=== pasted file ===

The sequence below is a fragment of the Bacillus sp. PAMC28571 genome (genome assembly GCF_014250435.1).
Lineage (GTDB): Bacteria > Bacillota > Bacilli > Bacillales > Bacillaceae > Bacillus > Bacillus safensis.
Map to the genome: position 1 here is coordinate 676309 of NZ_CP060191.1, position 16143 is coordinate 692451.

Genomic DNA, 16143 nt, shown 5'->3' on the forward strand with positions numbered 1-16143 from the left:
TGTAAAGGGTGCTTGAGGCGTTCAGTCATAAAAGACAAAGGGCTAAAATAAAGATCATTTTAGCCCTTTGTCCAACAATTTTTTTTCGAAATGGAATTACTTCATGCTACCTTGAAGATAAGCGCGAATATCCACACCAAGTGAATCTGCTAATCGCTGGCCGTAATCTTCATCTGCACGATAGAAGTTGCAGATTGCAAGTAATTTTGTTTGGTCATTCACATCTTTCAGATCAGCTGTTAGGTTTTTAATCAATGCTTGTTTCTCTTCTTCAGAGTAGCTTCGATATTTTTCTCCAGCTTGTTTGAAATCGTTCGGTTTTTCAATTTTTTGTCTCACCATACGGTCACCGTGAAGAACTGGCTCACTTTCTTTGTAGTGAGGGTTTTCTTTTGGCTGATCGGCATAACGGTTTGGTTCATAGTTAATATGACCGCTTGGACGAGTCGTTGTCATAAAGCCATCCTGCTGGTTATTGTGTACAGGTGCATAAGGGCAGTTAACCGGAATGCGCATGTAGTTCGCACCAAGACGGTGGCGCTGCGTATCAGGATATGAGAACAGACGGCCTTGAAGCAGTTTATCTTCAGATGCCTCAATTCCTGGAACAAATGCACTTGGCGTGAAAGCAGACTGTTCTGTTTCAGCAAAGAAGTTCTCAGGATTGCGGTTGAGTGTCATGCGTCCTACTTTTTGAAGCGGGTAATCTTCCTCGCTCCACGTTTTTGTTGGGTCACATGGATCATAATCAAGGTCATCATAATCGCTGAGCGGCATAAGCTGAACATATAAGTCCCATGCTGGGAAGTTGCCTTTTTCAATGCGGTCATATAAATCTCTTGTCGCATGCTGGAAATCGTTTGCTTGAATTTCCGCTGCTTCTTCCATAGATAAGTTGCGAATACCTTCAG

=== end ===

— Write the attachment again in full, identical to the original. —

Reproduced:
The sequence below is a fragment of the Bacillus sp. PAMC28571 genome (genome assembly GCF_014250435.1).
Lineage (GTDB): Bacteria > Bacillota > Bacilli > Bacillales > Bacillaceae > Bacillus > Bacillus safensis.
Map to the genome: position 1 here is coordinate 676309 of NZ_CP060191.1, position 16143 is coordinate 692451.

Genomic DNA, 16143 nt, shown 5'->3' on the forward strand with positions numbered 1-16143 from the left:
TGTAAAGGGTGCTTGAGGCGTTCAGTCATAAAAGACAAAGGGCTAAAATAAAGATCATTTTAGCCCTTTGTCCAACAATTTTTTTTCGAAATGGAATTACTTCATGCTACCTTGAAGATAAGCGCGAATATCCACACCAAGTGAATCTGCTAATCGCTGGCCGTAATCTTCATCTGCACGATAGAAGTTGCAGATTGCAAGTAATTTTGTTTGGTCATTCACATCTTTCAGATCAGCTGTTAGGTTTTTAATCAATGCTTGTTTCTCTTCTTCAGAGTAGCTTCGATATTTTTCTCCAGCTTGTTTGAAATCGTTCGGTTTTTCAATTTTTTGTCTCACCATACGGTCACCGTGAAGAACTGGCTCACTTTCTTTGTAGTGAGGGTTTTCTTTTGGCTGATCGGCATAACGGTTTGGTTCATAGTTAATATGACCGCTTGGACGAGTCGTTGTCATAAAGCCATCCTGCTGGTTATTGTGTACAGGTGCATAAGGGCAGTTAACCGGAATGCGCATGTAGTTCGCACCAAGACGGTGGCGCTGCGTATCAGGATATGAGAACAGACGGCCTTGAAGCAGTTTATCTTCAGATGCCTCAATTCCTGGAACAAATGCACTTGGCGTGAAAGCAGACTGTTCTGTTTCAGCAAAGAAGTTCTCAGGATTGCGGTTGAGTGTCATGCGTCCTACTTTTTGAAGCGGGTAATCTTCCTCGCTCCACGTTTTTGTTGGGTCACATGGATCATAATCAAGGTCATCATAATCGCTGAGCGGCATAAGCTGAACATATAAGTCCCATGCTGGGAAGTTGCCTTTTTCAATGCGGTCATATAAATCTCTTGTCGCATGCTGGAAATCGTTTGCTTGAATTTCCGCTGCTTCTTCCATAGATAAGTTGCGAATACCTTCAG